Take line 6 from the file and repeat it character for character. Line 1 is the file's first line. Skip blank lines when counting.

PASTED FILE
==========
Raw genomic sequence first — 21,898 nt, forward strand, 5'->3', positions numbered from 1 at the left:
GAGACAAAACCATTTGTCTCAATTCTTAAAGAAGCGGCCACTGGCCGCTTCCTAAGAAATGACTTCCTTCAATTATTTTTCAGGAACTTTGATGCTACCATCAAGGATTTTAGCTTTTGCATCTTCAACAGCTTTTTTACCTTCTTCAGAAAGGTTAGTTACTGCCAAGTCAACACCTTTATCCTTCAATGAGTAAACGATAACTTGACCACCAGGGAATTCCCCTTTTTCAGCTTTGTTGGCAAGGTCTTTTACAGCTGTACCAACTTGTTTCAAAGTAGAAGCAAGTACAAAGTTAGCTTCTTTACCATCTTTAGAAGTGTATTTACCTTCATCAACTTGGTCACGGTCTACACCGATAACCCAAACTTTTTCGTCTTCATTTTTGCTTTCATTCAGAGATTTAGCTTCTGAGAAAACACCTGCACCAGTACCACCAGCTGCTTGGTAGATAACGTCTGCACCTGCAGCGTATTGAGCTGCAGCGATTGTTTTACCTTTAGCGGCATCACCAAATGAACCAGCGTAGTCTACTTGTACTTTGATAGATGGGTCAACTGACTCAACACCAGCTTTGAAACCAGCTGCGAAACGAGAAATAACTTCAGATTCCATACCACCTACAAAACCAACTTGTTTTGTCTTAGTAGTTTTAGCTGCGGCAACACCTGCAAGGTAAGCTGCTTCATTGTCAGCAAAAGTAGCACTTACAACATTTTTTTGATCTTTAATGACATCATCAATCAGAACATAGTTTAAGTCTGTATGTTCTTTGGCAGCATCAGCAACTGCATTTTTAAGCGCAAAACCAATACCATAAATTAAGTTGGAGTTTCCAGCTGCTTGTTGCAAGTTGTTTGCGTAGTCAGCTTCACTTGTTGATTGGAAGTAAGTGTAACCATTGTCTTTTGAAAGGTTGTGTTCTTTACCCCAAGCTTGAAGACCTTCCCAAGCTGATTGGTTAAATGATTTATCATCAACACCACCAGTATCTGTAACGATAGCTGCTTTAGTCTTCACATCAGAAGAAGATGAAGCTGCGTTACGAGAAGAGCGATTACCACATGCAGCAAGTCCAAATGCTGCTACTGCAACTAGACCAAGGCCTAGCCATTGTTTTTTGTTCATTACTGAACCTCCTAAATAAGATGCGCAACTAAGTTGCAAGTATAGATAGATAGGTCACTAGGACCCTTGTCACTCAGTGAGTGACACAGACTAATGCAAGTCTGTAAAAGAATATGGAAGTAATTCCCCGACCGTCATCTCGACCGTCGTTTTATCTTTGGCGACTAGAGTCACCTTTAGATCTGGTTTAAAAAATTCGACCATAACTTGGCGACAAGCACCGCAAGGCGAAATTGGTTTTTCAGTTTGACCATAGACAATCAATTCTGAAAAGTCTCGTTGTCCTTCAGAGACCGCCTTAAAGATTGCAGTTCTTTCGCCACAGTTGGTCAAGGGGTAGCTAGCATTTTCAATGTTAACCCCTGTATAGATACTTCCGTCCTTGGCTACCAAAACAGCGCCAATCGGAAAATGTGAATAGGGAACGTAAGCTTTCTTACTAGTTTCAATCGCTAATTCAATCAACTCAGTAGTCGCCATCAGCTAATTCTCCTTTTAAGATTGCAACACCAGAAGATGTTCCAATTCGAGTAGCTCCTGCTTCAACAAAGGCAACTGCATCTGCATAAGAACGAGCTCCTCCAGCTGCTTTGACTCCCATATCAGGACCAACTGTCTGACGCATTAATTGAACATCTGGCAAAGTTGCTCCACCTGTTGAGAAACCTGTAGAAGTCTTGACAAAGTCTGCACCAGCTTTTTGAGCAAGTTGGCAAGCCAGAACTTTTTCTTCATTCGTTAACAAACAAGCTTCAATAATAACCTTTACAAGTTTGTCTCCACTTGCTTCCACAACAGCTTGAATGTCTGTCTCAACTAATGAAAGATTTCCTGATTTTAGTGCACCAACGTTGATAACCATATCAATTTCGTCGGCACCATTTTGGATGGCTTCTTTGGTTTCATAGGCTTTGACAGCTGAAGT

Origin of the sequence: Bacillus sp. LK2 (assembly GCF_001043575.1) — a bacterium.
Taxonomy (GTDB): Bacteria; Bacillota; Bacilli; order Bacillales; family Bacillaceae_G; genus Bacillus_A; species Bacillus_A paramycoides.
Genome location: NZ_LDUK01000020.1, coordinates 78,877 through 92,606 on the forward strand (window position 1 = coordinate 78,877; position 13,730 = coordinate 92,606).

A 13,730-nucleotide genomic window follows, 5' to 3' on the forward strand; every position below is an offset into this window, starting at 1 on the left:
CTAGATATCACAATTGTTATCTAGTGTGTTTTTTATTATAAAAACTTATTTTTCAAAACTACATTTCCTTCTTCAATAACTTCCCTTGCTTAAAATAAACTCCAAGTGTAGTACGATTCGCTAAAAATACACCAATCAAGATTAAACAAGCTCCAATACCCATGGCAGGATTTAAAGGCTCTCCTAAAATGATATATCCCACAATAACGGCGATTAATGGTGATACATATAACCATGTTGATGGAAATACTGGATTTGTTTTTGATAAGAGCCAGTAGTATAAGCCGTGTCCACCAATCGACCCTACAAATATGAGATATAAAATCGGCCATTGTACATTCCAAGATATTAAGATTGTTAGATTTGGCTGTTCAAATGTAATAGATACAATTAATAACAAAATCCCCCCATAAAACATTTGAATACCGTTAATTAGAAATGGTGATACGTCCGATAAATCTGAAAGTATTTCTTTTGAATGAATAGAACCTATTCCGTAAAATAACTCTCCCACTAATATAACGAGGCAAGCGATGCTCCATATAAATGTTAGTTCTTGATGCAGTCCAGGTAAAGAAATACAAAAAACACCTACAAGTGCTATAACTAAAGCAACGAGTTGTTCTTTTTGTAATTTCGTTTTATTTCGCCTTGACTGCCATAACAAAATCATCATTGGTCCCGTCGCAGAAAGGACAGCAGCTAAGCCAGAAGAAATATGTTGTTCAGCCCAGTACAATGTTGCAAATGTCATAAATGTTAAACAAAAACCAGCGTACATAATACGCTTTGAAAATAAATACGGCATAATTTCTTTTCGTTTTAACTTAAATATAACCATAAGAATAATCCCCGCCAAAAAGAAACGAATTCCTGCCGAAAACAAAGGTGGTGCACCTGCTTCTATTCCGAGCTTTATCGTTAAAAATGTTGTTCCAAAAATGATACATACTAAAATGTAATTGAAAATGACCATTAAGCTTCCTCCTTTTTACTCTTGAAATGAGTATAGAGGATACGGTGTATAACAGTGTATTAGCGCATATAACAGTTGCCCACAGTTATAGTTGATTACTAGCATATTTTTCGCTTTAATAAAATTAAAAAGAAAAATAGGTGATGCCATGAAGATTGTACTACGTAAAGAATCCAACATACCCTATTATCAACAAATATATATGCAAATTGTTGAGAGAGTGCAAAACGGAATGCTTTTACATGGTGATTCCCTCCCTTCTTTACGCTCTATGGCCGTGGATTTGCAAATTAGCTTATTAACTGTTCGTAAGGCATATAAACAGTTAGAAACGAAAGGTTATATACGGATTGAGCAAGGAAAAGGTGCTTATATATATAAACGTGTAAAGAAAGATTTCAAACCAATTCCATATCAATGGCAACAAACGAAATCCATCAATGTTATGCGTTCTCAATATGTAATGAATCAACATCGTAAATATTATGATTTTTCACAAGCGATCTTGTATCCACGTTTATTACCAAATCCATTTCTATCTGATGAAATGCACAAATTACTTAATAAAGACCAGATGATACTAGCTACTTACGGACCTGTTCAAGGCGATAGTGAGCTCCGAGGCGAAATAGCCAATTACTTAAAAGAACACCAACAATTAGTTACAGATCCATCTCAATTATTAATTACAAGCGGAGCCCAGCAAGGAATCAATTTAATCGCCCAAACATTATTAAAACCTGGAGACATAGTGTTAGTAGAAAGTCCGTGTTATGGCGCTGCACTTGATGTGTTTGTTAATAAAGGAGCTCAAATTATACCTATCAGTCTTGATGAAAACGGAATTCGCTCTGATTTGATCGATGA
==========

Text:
A 13,730-nucleotide genomic window follows, 5' to 3' on the forward strand; every position below is an offset into this window, starting at 1 on the left: